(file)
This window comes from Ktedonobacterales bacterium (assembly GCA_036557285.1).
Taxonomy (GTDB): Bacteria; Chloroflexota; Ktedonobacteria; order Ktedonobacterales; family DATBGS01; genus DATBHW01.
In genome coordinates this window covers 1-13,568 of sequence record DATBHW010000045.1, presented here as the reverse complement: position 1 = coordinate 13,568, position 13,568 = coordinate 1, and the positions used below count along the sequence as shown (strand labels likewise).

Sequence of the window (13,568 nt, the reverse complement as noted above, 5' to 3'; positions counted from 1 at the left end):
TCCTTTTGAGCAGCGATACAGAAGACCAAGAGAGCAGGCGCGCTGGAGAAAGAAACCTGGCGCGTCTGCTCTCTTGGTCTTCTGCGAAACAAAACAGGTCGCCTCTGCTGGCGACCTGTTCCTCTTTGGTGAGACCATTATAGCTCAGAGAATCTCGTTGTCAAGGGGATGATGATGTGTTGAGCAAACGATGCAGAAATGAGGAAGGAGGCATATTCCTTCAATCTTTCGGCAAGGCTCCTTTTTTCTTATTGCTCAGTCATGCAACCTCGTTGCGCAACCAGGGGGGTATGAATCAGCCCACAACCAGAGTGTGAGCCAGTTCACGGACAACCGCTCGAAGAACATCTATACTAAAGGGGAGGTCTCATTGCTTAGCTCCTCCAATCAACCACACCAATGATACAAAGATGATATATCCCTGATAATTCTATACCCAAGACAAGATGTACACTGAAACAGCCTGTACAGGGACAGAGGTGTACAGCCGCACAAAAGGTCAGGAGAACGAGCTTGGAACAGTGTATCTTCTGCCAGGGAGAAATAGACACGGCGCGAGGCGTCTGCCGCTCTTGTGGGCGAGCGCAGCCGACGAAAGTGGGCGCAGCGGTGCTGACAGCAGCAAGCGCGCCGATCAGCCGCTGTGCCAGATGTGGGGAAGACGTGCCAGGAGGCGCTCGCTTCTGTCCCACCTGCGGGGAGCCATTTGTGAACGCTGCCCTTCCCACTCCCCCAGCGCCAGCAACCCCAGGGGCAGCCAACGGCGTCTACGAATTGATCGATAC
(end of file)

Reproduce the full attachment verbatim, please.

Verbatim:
This window comes from Ktedonobacterales bacterium (assembly GCA_036557285.1).
Taxonomy (GTDB): Bacteria; Chloroflexota; Ktedonobacteria; order Ktedonobacterales; family DATBGS01; genus DATBHW01.
In genome coordinates this window covers 1-13,568 of sequence record DATBHW010000045.1, presented here as the reverse complement: position 1 = coordinate 13,568, position 13,568 = coordinate 1, and the positions used below count along the sequence as shown (strand labels likewise).

Sequence of the window (13,568 nt, the reverse complement as noted above, 5' to 3'; positions counted from 1 at the left end):
TCCTTTTGAGCAGCGATACAGAAGACCAAGAGAGCAGGCGCGCTGGAGAAAGAAACCTGGCGCGTCTGCTCTCTTGGTCTTCTGCGAAACAAAACAGGTCGCCTCTGCTGGCGACCTGTTCCTCTTTGGTGAGACCATTATAGCTCAGAGAATCTCGTTGTCAAGGGGATGATGATGTGTTGAGCAAACGATGCAGAAATGAGGAAGGAGGCATATTCCTTCAATCTTTCGGCAAGGCTCCTTTTTTCTTATTGCTCAGTCATGCAACCTCGTTGCGCAACCAGGGGGGTATGAATCAGCCCACAACCAGAGTGTGAGCCAGTTCACGGACAACCGCTCGAAGAACATCTATACTAAAGGGGAGGTCTCATTGCTTAGCTCCTCCAATCAACCACACCAATGATACAAAGATGATATATCCCTGATAATTCTATACCCAAGACAAGATGTACACTGAAACAGCCTGTACAGGGACAGAGGTGTACAGCCGCACAAAAGGTCAGGAGAACGAGCTTGGAACAGTGTATCTTCTGCCAGGGAGAAATAGACACGGCGCGAGGCGTCTGCCGCTCTTGTGGGCGAGCGCAGCCGACGAAAGTGGGCGCAGCGGTGCTGACAGCAGCAAGCGCGCCGATCAGCCGCTGTGCCAGATGTGGGGAAGACGTGCCAGGAGGCGCTCGCTTCTGTCCCACCTGCGGGGAGCCATTTGTGAACGCTGCCCTTCCCACTCCCCCAGCGCCAGCAACCCCAGGGGCAGCCAACGGCGTCTACGAATTGATCGATAC